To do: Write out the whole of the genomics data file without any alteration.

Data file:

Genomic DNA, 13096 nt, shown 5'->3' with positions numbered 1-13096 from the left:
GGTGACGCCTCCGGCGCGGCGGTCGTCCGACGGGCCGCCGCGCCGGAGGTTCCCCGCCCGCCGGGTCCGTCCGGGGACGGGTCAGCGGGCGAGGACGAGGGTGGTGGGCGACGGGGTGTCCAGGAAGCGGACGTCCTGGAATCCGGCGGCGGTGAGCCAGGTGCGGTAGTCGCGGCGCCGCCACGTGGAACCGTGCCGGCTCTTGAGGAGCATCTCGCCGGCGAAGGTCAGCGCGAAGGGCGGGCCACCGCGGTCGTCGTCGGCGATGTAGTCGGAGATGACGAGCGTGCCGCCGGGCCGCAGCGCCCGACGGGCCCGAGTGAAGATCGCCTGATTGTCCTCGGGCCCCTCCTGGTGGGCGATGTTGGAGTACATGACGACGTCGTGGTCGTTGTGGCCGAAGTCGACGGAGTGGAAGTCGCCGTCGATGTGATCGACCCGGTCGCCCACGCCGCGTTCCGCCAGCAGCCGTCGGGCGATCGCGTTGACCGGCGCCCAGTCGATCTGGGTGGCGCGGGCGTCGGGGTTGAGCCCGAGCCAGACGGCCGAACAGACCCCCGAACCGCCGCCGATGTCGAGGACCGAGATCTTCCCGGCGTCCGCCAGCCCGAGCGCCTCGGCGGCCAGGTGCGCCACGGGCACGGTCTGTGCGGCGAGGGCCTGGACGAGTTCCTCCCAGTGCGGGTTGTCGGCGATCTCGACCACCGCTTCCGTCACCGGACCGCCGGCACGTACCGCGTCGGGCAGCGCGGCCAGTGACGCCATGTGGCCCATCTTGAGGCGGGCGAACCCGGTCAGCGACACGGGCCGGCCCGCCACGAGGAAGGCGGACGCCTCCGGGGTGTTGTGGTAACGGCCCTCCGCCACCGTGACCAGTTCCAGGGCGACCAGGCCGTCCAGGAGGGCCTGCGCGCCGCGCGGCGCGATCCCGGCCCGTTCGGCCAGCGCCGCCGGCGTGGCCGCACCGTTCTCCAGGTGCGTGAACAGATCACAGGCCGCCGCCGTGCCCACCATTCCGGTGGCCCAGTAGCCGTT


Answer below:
Genomic DNA, 13096 nt, shown 5'->3' with positions numbered 1-13096 from the left:
GGTGACGCCTCCGGCGCGGCGGTCGTCCGACGGGCCGCCGCGCCGGAGGTTCCCCGCCCGCCGGGTCCGTCCGGGGACGGGTCAGCGGGCGAGGACGAGGGTGGTGGGCGACGGGGTGTCCAGGAAGCGGACGTCCTGGAATCCGGCGGCGGTGAGCCAGGTGCGGTAGTCGCGGCGCCGCCACGTGGAACCGTGCCGGCTCTTGAGGAGCATCTCGCCGGCGAAGGTCAGCGCGAAGGGCGGGCCACCGCGGTCGTCGTCGGCGATGTAGTCGGAGATGACGAGCGTGCCGCCGGGCCGCAGCGCCCGACGGGCCCGAGTGAAGATCGCCTGATTGTCCTCGGGCCCCTCCTGGTGGGCGATGTTGGAGTACATGACGACGTCGTGGTCGTTGTGGCCGAAGTCGACGGAGTGGAAGTCGCCGTCGATGTGATCGACCCGGTCGCCCACGCCGCGTTCCGCCAGCAGCCGTCGGGCGATCGCGTTGACCGGCGCCCAGTCGATCTGGGTGGCGCGGGCGTCGGGGTTGAGCCCGAGCCAGACGGCCGAACAGACCCCCGAACCGCCGCCGATGTCGAGGACCGAGATCTTCCCGGCGTCCGCCAGCCCGAGCGCCTCGGCGGCCAGGTGCGCCACGGGCACGGTCTGTGCGGCGAGGGCCTGGACGAGTTCCTCCCAGTGCGGGTTGTCGGCGATCTCGACCACCGCTTCCGTCACCGGACCGCCGGCACGTACCGCGTCGGGCAGCGCGGCCAGTGACGCCATGTGGCCCATCTTGAGGCGGGCGAACCCGGTCAGCGACACGGGCCGGCCCGCCACGAGGAAGGCGGACGCCTCCGGGGTGTTGTGGTAACGGCCCTCCGCCACCGTGACCAGTTCCAGGGCGACCAGGCCGTCCAGGAGGGCCTGCGCGCCGCGCGGCGCGATCCCGGCCCGTTCGGCCAGCGCCGCCGGCGTGGCCGCACCGTTCTCCAGGTGCGTGAACAGATCACAGGCCGCCGCCGTGCCCACCATTCCGGTGGCCCAGTAGCCGTT